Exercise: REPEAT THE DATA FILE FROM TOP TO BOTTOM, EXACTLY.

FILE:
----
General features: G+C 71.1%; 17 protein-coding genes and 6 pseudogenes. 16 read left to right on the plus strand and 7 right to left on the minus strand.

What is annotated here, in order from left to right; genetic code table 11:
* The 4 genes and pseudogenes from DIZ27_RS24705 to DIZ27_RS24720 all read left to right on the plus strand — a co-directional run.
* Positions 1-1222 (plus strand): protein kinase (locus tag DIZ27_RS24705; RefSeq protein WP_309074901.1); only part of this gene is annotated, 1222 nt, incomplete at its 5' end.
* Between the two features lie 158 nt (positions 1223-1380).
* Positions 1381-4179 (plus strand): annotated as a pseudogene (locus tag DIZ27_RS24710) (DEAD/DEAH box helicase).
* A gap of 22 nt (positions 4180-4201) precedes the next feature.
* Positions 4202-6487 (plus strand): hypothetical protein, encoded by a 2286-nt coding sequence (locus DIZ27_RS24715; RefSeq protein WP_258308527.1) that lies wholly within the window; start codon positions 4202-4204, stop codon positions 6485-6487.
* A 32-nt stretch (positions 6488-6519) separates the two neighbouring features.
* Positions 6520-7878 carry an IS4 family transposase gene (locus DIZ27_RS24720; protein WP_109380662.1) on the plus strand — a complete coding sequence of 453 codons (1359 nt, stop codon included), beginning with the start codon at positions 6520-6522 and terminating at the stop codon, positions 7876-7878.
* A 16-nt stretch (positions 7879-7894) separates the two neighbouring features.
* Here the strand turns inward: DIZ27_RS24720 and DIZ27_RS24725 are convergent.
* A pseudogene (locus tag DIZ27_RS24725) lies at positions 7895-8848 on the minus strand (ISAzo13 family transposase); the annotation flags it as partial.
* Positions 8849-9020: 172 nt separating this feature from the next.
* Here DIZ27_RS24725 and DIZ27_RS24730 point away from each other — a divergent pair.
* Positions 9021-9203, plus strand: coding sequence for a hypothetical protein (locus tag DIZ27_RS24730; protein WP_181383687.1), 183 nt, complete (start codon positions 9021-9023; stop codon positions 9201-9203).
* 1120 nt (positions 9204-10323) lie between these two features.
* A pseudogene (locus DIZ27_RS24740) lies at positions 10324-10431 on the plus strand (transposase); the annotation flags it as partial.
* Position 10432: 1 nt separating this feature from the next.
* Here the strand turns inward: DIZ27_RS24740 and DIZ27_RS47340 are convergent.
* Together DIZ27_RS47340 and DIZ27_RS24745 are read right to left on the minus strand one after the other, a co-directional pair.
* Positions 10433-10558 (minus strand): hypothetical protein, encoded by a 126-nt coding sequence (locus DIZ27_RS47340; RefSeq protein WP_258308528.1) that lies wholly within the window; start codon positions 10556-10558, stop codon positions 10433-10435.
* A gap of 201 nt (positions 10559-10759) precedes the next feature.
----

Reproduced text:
General features: G+C 71.1%; 17 protein-coding genes and 6 pseudogenes. 16 read left to right on the plus strand and 7 right to left on the minus strand.

What is annotated here, in order from left to right; genetic code table 11:
* The 4 genes and pseudogenes from DIZ27_RS24705 to DIZ27_RS24720 all read left to right on the plus strand — a co-directional run.
* Positions 1-1222 (plus strand): protein kinase (locus tag DIZ27_RS24705; RefSeq protein WP_309074901.1); only part of this gene is annotated, 1222 nt, incomplete at its 5' end.
* Between the two features lie 158 nt (positions 1223-1380).
* Positions 1381-4179 (plus strand): annotated as a pseudogene (locus tag DIZ27_RS24710) (DEAD/DEAH box helicase).
* A gap of 22 nt (positions 4180-4201) precedes the next feature.
* Positions 4202-6487 (plus strand): hypothetical protein, encoded by a 2286-nt coding sequence (locus DIZ27_RS24715; RefSeq protein WP_258308527.1) that lies wholly within the window; start codon positions 4202-4204, stop codon positions 6485-6487.
* A 32-nt stretch (positions 6488-6519) separates the two neighbouring features.
* Positions 6520-7878 carry an IS4 family transposase gene (locus DIZ27_RS24720; protein WP_109380662.1) on the plus strand — a complete coding sequence of 453 codons (1359 nt, stop codon included), beginning with the start codon at positions 6520-6522 and terminating at the stop codon, positions 7876-7878.
* A 16-nt stretch (positions 7879-7894) separates the two neighbouring features.
* Here the strand turns inward: DIZ27_RS24720 and DIZ27_RS24725 are convergent.
* A pseudogene (locus tag DIZ27_RS24725) lies at positions 7895-8848 on the minus strand (ISAzo13 family transposase); the annotation flags it as partial.
* Positions 8849-9020: 172 nt separating this feature from the next.
* Here DIZ27_RS24725 and DIZ27_RS24730 point away from each other — a divergent pair.
* Positions 9021-9203, plus strand: coding sequence for a hypothetical protein (locus tag DIZ27_RS24730; protein WP_181383687.1), 183 nt, complete (start codon positions 9021-9023; stop codon positions 9201-9203).
* 1120 nt (positions 9204-10323) lie between these two features.
* A pseudogene (locus DIZ27_RS24740) lies at positions 10324-10431 on the plus strand (transposase); the annotation flags it as partial.
* Position 10432: 1 nt separating this feature from the next.
* Here the strand turns inward: DIZ27_RS24740 and DIZ27_RS47340 are convergent.
* Together DIZ27_RS47340 and DIZ27_RS24745 are read right to left on the minus strand one after the other, a co-directional pair.
* Positions 10433-10558 (minus strand): hypothetical protein, encoded by a 126-nt coding sequence (locus DIZ27_RS47340; RefSeq protein WP_258308528.1) that lies wholly within the window; start codon positions 10556-10558, stop codon positions 10433-10435.
* A gap of 201 nt (positions 10559-10759) precedes the next feature.